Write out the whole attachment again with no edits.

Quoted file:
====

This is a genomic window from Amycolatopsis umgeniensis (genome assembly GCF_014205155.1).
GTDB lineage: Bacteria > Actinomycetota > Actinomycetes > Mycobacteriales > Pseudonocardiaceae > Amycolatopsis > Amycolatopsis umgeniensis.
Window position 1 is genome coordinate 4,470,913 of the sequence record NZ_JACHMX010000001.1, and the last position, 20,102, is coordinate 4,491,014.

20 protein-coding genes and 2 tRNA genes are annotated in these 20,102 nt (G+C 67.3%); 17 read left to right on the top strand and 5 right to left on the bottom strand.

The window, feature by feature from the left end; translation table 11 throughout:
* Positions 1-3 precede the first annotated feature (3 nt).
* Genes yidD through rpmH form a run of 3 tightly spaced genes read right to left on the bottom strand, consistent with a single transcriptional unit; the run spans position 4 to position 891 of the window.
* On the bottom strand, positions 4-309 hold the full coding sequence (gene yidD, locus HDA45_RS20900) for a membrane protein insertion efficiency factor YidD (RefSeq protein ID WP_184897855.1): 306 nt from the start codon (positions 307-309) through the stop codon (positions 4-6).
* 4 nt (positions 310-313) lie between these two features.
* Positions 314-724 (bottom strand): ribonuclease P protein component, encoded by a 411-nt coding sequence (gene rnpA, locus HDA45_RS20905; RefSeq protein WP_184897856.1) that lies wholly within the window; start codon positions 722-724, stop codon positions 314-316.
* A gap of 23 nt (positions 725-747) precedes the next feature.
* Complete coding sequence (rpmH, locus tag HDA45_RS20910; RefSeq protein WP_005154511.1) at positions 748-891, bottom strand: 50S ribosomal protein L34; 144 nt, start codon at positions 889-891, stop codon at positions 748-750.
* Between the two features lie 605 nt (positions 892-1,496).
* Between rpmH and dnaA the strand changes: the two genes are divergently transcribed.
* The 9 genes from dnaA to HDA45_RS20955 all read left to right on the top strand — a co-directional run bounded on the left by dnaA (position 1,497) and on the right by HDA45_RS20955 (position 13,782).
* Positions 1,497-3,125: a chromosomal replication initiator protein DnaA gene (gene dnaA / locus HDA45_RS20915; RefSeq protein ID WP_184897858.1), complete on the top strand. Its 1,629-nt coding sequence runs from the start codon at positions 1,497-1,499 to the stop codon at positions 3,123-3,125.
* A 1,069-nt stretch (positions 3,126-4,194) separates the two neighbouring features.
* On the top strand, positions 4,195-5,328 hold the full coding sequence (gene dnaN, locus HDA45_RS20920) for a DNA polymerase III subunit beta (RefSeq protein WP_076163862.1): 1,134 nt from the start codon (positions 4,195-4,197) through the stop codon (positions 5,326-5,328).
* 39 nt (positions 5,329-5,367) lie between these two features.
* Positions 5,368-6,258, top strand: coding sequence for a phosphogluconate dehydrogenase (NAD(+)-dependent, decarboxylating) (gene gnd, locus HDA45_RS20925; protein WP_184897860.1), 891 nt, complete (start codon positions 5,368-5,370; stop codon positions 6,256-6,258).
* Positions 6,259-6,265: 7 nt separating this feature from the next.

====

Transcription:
This is a genomic window from Amycolatopsis umgeniensis (genome assembly GCF_014205155.1).
GTDB lineage: Bacteria > Actinomycetota > Actinomycetes > Mycobacteriales > Pseudonocardiaceae > Amycolatopsis > Amycolatopsis umgeniensis.
Window position 1 is genome coordinate 4,470,913 of the sequence record NZ_JACHMX010000001.1, and the last position, 20,102, is coordinate 4,491,014.

20 protein-coding genes and 2 tRNA genes are annotated in these 20,102 nt (G+C 67.3%); 17 read left to right on the top strand and 5 right to left on the bottom strand.

The window, feature by feature from the left end; translation table 11 throughout:
* Positions 1-3 precede the first annotated feature (3 nt).
* Genes yidD through rpmH form a run of 3 tightly spaced genes read right to left on the bottom strand, consistent with a single transcriptional unit; the run spans position 4 to position 891 of the window.
* On the bottom strand, positions 4-309 hold the full coding sequence (gene yidD, locus HDA45_RS20900) for a membrane protein insertion efficiency factor YidD (RefSeq protein ID WP_184897855.1): 306 nt from the start codon (positions 307-309) through the stop codon (positions 4-6).
* 4 nt (positions 310-313) lie between these two features.
* Positions 314-724 (bottom strand): ribonuclease P protein component, encoded by a 411-nt coding sequence (gene rnpA, locus HDA45_RS20905; RefSeq protein WP_184897856.1) that lies wholly within the window; start codon positions 722-724, stop codon positions 314-316.
* A gap of 23 nt (positions 725-747) precedes the next feature.
* Complete coding sequence (rpmH, locus tag HDA45_RS20910; RefSeq protein WP_005154511.1) at positions 748-891, bottom strand: 50S ribosomal protein L34; 144 nt, start codon at positions 889-891, stop codon at positions 748-750.
* Between the two features lie 605 nt (positions 892-1,496).
* Between rpmH and dnaA the strand changes: the two genes are divergently transcribed.
* The 9 genes from dnaA to HDA45_RS20955 all read left to right on the top strand — a co-directional run bounded on the left by dnaA (position 1,497) and on the right by HDA45_RS20955 (position 13,782).
* Positions 1,497-3,125: a chromosomal replication initiator protein DnaA gene (gene dnaA / locus HDA45_RS20915; RefSeq protein ID WP_184897858.1), complete on the top strand. Its 1,629-nt coding sequence runs from the start codon at positions 1,497-1,499 to the stop codon at positions 3,123-3,125.
* A 1,069-nt stretch (positions 3,126-4,194) separates the two neighbouring features.
* On the top strand, positions 4,195-5,328 hold the full coding sequence (gene dnaN, locus HDA45_RS20920) for a DNA polymerase III subunit beta (RefSeq protein WP_076163862.1): 1,134 nt from the start codon (positions 4,195-4,197) through the stop codon (positions 5,326-5,328).
* 39 nt (positions 5,329-5,367) lie between these two features.
* Positions 5,368-6,258, top strand: coding sequence for a phosphogluconate dehydrogenase (NAD(+)-dependent, decarboxylating) (gene gnd, locus HDA45_RS20925; protein WP_184897860.1), 891 nt, complete (start codon positions 5,368-5,370; stop codon positions 6,256-6,258).
* Positions 6,259-6,265: 7 nt separating this feature from the next.